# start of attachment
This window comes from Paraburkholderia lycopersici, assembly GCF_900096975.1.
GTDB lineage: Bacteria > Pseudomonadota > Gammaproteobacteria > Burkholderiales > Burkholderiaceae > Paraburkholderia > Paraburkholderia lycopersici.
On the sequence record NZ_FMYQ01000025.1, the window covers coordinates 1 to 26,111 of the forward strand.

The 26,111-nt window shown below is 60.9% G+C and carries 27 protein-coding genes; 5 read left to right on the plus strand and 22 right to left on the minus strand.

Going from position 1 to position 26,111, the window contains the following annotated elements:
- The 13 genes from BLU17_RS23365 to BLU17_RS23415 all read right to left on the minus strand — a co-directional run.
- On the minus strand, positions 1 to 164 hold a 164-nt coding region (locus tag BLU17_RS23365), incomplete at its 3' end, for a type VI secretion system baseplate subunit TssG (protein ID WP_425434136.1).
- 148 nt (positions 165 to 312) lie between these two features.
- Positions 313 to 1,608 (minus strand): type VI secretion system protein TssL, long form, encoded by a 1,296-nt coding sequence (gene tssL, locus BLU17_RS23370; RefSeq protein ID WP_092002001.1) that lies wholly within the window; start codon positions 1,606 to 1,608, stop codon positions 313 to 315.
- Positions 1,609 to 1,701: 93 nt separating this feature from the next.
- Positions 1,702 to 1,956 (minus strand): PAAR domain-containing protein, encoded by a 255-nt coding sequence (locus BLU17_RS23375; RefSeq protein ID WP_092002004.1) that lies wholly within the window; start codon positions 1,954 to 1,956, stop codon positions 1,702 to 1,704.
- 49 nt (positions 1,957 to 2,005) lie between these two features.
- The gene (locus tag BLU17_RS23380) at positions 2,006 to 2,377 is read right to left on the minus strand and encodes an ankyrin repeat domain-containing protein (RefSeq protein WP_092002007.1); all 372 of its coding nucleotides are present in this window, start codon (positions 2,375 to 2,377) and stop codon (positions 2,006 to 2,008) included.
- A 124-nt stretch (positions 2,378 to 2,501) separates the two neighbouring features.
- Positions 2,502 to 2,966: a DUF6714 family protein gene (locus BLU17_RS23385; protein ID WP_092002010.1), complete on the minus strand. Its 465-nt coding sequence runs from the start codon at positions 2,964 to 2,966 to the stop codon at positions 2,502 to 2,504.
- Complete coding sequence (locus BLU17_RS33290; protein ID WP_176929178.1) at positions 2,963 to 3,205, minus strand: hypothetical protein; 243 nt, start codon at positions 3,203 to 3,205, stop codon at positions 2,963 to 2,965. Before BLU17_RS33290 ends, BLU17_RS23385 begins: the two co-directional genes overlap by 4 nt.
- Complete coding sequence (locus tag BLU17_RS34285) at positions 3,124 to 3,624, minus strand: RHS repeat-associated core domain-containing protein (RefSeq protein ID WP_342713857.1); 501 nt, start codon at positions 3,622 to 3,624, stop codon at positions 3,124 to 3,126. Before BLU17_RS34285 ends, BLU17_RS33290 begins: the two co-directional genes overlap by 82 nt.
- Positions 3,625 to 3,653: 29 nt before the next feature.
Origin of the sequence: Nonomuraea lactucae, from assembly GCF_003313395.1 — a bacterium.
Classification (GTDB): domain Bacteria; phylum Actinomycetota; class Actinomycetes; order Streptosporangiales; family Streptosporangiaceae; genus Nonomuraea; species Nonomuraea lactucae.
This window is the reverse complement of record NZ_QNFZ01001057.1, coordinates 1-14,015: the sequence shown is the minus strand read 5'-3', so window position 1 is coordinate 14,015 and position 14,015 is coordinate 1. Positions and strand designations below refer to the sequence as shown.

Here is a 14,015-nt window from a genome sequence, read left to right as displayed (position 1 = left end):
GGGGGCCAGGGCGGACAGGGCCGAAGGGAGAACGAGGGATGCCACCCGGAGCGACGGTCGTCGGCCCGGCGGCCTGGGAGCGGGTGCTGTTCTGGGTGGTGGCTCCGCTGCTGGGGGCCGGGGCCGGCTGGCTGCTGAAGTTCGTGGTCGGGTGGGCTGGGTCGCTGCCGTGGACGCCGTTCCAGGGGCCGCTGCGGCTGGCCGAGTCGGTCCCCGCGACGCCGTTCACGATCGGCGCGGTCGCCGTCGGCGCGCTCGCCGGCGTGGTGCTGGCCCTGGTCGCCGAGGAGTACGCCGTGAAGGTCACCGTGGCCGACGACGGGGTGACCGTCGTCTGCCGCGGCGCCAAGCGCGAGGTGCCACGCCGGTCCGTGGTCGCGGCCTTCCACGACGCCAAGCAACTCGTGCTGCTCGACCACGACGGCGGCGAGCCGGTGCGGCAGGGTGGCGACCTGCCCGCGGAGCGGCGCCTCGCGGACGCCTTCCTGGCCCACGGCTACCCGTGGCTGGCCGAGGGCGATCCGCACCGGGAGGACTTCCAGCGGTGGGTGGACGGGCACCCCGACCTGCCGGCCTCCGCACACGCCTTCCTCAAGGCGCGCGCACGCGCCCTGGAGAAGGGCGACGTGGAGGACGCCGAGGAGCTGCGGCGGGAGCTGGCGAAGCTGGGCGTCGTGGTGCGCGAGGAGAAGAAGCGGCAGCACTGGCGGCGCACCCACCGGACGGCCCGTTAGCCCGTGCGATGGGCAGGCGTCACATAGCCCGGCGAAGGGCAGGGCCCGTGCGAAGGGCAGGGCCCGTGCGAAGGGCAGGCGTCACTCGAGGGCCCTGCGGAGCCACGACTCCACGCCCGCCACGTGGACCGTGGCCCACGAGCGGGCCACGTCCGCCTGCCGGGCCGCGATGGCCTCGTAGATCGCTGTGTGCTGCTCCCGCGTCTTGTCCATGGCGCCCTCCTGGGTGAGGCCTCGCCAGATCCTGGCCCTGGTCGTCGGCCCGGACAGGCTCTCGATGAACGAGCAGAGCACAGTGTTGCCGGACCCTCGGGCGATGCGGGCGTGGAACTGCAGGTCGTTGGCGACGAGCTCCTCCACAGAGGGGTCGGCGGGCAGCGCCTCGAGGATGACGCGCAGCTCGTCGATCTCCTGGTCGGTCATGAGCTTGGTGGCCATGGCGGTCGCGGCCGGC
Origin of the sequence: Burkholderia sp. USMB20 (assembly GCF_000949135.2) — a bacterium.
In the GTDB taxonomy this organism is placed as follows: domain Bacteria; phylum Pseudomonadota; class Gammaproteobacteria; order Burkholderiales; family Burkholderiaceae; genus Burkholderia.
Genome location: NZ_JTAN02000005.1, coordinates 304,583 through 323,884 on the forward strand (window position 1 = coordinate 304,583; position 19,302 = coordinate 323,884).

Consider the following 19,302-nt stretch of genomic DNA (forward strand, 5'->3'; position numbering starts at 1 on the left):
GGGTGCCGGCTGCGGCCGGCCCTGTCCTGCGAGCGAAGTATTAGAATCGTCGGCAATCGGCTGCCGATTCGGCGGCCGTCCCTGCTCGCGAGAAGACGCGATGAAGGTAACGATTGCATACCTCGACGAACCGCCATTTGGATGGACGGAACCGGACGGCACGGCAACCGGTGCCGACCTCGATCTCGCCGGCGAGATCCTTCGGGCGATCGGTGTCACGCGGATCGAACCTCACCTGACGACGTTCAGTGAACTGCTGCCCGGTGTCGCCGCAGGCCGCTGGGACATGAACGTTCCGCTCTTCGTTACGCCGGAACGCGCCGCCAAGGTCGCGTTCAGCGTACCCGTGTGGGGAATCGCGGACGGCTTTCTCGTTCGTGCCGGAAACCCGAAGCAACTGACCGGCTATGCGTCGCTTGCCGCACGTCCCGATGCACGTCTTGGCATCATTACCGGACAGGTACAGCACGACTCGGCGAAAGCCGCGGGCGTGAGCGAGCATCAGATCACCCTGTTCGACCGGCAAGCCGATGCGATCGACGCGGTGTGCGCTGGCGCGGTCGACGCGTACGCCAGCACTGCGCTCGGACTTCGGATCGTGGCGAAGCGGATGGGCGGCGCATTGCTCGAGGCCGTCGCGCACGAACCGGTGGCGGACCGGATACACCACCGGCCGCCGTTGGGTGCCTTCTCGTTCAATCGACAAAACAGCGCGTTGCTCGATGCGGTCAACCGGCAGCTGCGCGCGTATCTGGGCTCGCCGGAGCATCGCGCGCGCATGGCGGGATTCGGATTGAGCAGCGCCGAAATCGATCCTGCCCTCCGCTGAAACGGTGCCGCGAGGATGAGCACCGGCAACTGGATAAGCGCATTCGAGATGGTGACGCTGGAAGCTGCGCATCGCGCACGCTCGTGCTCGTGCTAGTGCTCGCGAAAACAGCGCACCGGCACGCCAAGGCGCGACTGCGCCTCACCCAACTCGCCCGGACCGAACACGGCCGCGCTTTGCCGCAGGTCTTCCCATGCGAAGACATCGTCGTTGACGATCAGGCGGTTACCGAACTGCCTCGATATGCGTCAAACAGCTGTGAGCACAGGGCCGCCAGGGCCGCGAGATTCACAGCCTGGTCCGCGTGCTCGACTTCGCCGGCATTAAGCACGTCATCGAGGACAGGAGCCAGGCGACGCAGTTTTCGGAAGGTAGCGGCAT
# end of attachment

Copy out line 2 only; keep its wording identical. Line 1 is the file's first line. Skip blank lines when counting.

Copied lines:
GTDB lineage: Bacteria > Pseudomonadota > Gammaproteobacteria > Burkholderiales > Burkholderiaceae > Paraburkholderia > Paraburkholderia lycopersici.